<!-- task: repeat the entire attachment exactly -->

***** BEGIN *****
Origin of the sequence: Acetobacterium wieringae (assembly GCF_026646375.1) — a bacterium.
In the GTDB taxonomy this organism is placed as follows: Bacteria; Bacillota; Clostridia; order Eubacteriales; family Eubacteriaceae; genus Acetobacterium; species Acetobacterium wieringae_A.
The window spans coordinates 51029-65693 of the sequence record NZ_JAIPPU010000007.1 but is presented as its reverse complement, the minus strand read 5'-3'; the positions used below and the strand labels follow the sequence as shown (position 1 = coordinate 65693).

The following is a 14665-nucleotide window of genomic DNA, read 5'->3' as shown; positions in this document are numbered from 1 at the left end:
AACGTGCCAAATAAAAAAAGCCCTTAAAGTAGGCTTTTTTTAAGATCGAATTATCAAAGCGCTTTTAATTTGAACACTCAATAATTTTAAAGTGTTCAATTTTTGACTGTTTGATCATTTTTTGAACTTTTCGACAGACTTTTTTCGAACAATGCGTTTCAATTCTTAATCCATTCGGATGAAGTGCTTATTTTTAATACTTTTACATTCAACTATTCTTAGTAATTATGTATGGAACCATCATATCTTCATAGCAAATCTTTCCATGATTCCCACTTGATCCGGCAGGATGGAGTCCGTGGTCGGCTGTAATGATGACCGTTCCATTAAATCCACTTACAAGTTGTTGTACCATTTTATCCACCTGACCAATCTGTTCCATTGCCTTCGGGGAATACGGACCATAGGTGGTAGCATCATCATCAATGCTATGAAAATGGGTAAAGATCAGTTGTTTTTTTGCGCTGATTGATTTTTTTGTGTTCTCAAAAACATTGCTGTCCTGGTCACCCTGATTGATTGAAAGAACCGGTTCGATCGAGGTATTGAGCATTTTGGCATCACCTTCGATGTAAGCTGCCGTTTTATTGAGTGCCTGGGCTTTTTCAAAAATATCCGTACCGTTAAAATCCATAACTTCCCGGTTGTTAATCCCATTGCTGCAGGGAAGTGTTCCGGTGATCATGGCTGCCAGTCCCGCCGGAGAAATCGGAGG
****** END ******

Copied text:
Origin of the sequence: Acetobacterium wieringae (assembly GCF_026646375.1) — a bacterium.
In the GTDB taxonomy this organism is placed as follows: Bacteria; Bacillota; Clostridia; order Eubacteriales; family Eubacteriaceae; genus Acetobacterium; species Acetobacterium wieringae_A.
The window spans coordinates 51029-65693 of the sequence record NZ_JAIPPU010000007.1 but is presented as its reverse complement, the minus strand read 5'-3'; the positions used below and the strand labels follow the sequence as shown (position 1 = coordinate 65693).

The following is a 14665-nucleotide window of genomic DNA, read 5'->3' as shown; positions in this document are numbered from 1 at the left end:
AACGTGCCAAATAAAAAAAGCCCTTAAAGTAGGCTTTTTTTAAGATCGAATTATCAAAGCGCTTTTAATTTGAACACTCAATAATTTTAAAGTGTTCAATTTTTGACTGTTTGATCATTTTTTGAACTTTTCGACAGACTTTTTTCGAACAATGCGTTTCAATTCTTAATCCATTCGGATGAAGTGCTTATTTTTAATACTTTTACATTCAACTATTCTTAGTAATTATGTATGGAACCATCATATCTTCATAGCAAATCTTTCCATGATTCCCACTTGATCCGGCAGGATGGAGTCCGTGGTCGGCTGTAATGATGACCGTTCCATTAAATCCACTTACAAGTTGTTGTACCATTTTATCCACCTGACCAATCTGTTCCATTGCCTTCGGGGAATACGGACCATAGGTGGTAGCATCATCATCAATGCTATGAAAATGGGTAAAGATCAGTTGTTTTTTTGCGCTGATTGATTTTTTTGTGTTCTCAAAAACATTGCTGTCCTGGTCACCCTGATTGATTGAAAGAACCGGTTCGATCGAGGTATTGAGCATTTTGGCATCACCTTCGATGTAAGCTGCCGTTTTATTGAGTGCCTGGGCTTTTTCAAAAATATCCGTACCGTTAAAATCCATAACTTCCCGGTTGTTAATCCCATTGCTGCAGGGAAGTGTTCCGGTGATCATGGCTGCCAGTCCCGCCGGAGAAATCGGAGG